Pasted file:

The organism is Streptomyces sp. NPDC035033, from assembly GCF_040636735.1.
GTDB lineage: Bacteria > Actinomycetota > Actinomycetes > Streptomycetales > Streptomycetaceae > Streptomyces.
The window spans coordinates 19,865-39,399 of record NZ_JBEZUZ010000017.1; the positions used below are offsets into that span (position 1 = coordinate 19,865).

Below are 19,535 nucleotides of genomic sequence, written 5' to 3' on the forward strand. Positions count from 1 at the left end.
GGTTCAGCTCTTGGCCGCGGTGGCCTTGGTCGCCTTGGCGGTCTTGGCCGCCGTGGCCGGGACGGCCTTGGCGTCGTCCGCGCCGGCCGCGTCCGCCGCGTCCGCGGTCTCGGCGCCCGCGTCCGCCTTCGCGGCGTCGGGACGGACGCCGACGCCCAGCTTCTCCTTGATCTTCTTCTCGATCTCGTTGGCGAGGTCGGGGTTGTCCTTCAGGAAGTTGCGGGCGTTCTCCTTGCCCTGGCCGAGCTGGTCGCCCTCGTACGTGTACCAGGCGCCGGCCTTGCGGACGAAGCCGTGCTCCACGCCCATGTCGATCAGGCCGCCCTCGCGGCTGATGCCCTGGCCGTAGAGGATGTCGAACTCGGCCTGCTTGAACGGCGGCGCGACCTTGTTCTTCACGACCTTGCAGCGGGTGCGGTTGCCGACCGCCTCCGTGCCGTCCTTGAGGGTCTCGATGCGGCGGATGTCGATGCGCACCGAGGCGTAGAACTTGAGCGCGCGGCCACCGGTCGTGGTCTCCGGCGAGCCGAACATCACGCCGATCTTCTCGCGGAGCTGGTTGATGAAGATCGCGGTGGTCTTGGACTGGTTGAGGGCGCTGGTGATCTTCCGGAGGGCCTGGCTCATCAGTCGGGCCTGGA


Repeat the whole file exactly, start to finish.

The organism is Streptomyces sp. NPDC035033, from assembly GCF_040636735.1.
GTDB lineage: Bacteria > Actinomycetota > Actinomycetes > Streptomycetales > Streptomycetaceae > Streptomyces.
The window spans coordinates 19,865-39,399 of record NZ_JBEZUZ010000017.1; the positions used below are offsets into that span (position 1 = coordinate 19,865).

Below are 19,535 nucleotides of genomic sequence, written 5' to 3' on the forward strand. Positions count from 1 at the left end.
GGTTCAGCTCTTGGCCGCGGTGGCCTTGGTCGCCTTGGCGGTCTTGGCCGCCGTGGCCGGGACGGCCTTGGCGTCGTCCGCGCCGGCCGCGTCCGCCGCGTCCGCGGTCTCGGCGCCCGCGTCCGCCTTCGCGGCGTCGGGACGGACGCCGACGCCCAGCTTCTCCTTGATCTTCTTCTCGATCTCGTTGGCGAGGTCGGGGTTGTCCTTCAGGAAGTTGCGGGCGTTCTCCTTGCCCTGGCCGAGCTGGTCGCCCTCGTACGTGTACCAGGCGCCGGCCTTGCGGACGAAGCCGTGCTCCACGCCCATGTCGATCAGGCCGCCCTCGCGGCTGATGCCCTGGCCGTAGAGGATGTCGAACTCGGCCTGCTTGAACGGCGGCGCGACCTTGTTCTTCACGACCTTGCAGCGGGTGCGGTTGCCGACCGCCTCCGTGCCGTCCTTGAGGGTCTCGATGCGGCGGATGTCGATGCGCACCGAGGCGTAGAACTTGAGCGCGCGGCCACCGGTCGTGGTCTCCGGCGAGCCGAACATCACGCCGATCTTCTCGCGGAGCTGGTTGATGAAGATCGCGGTGGTCTTGGACTGGTTGAGGGCGCTGGTGATCTTCCGGAGGGCCTGGCTCATCAGTCGGGCCTGGA